If you think 2012 was wild, try 1936. That’s the closet mirror to Barack Obama’s re-election. FDR, struggling with a bombed-out economy under his watch (yet the public still blames on his predecessor), runs on a platform of class warfare and attacking business against a business candidate, who runs on a strictly economic platform. The returns come in, and FDR’s identity politics win the day. Sound familiar? We don’t have new elections, it seems we re-run former ones. FDR took advantage of changing demographics through immigration, as well as a candidacy that appealed to subsets of voters. The numbers added up for FDR, much like it did for Obama yesterday.
What didn’t add up was the horrible reporting by almost every conservative media outlet available. This is unforgivable. Whether it was Dick Morris or Michael Barone improbably predicting a 300-plus electoral vote win for Romney, or it was the relentless lack of reality that infected all their reporting across the entire spectrum. Conservative media effectively ran the campaign into the ground. It gave its readers almost no indication of what was happening nationally with voters or actual issues that mattered. I do know a guy in a Black Panther jacket was standing outside a precinct. Whatever plus conservative media added to the movement has disappeared completely, lost in the buzzword “epistemic closure” to go along with a profit motive that is more interested in publicity and site hits than actually informing the electorate. The mainstream media has its issues, believe me, I know as a part of it. But the massive failure of conservative media is a cause of concern. We need more Wall Street Journals and a lot less Andrew Breitbarts. It’s time conservatives dumped the cults of personality like Glenn Beck, Rush Limbaugh and the like and start demanding better and more informative outlets for their news. Conservatives should also take note how these outlets sound to independents and moderates, ones they need to attract to vote.
Romney was a good candidate who never had a chance once he left the primary. To let two goons like Rick Santorum and Newt Gingrich savage him from his left was a death knell. It shaped the entirety of his campaign. All Obama had to do was replay footage of Gingrich and Santorum from primary debates, throw in some Bain Capital heartless out-sourcing, or the ultimate character attack, accusing your opponent of killing a woman with cancer, and it was sealed. Worst of all, Santorum and Gingrich had no serious presidential aspirations. They weren’t even registered in all the states they ran in during the primary. Instead – see if this sounds familiar – looking for instant publicity and a payout. Gingrich is now the go-to conservative of Piers Morgan, while Rick Santorum (a guy who lost his last senatorial campaign by nearly 30-percent) is now the chosen man for all things social conservative. What good did that do Romney or the economy? They savaged him relentlessly, and as a recent post at The Atlantic stated, the mud that gets on you earliest is the hardest to wash off. It cost the Republicans the election.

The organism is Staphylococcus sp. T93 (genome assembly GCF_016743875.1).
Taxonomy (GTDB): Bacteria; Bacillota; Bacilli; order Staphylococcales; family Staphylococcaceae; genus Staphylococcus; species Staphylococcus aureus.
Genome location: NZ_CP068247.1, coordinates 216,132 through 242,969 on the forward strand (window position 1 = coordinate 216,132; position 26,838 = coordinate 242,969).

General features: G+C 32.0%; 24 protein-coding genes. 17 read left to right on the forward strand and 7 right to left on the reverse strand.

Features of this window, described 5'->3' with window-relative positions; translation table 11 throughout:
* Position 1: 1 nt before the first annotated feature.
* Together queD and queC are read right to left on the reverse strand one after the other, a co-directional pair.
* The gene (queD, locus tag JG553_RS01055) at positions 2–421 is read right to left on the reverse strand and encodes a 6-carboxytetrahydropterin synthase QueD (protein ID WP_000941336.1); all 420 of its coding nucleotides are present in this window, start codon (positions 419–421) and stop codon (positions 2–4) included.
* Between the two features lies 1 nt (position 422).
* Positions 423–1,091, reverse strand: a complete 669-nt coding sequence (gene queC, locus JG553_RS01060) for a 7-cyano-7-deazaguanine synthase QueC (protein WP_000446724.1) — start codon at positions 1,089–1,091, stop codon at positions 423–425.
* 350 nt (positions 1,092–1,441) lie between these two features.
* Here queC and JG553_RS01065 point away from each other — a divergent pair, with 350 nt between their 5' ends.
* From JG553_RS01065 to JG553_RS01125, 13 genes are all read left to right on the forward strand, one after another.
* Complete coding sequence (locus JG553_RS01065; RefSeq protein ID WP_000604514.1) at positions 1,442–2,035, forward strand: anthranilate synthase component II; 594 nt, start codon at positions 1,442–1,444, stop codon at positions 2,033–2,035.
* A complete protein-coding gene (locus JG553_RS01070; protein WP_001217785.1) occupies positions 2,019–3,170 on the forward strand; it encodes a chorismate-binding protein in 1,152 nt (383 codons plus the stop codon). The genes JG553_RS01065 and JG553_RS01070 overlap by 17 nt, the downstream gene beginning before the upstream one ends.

The other question – Romney had baggage, sure, but where were the other candidates? Where was Jeb Bush, Marco Rubio, Chris Christie, Haley Scott or Bobby Jindal? The Republicans are loaded with smart, young and talented candidates, who were all scared away by the incumbent. Gutless.
A bigger concern than the demographic changes to the electorate is how tone-deaf Republicans have been to the issues of the moment. Income mobility and inequality is huge, one Obama had answers for, or at least pretended to have an answer for. Conservatives have nothing. There are distinct, smart, and winning answers to those two issues, yet Republicans ran away from any suggestion that they were even issues to begin with in some kind of mad Ayn Randian obsessive objectivist belief that Darwinism works best. Do Republicans actually believe that? Not in the least, but given the lack of acknowledgment of the issues they might as well have. Trying to get these issues addressed is nearly impossible, almost every candidate grabs their ears and begins screaming like a 4-year-old. The problem is these issues matter to the electorate, which means they should matter to Republicans more than they currently do.
Another example is the skyrocketing tuition and student loan default rate. Conservatives should be railing against universities and public entities indebting students, instead they are silent. One southern lawmaker called complaints over the cost of college whining, I’m sure she did wonderful yesterday. Why aren’t conservatives pointing out the administrative costs at college, the bad public financing model or encourage privatization, or using market forces to cure the debt-bomb?
Ohio came down to a razor-thin edge, one Romney lost. Want to know why? Union turnout and blue-collar workers, once the bastion of George W. Bush. John Kasich’s Senate Bill 5 led to union organization in the state not seen since the 30s, which left them a model and platform to use in order to promote Obama this year, after the recall vote. It worked wonders and it proved the difference in Ohio, where firemen and policemen are still smarting over nearly having their collective bargaining rights stripped.
There’s a lot more to go over, but not here. The good news is this – Obama needs to come to the middle. His second term will be a disaster unless he finds a way to work with Congressional Republicans like Clinton did. This may mean giving up a tax-hike to millionaires, but the trade-offs could be debt reduction, market-based reform to Obamacare (take the stink off the pig a little bit), or other reforms. Conservatives were able to reform welfare, capital gains, regulation and other means with a Democrat in the White House, it could happen again.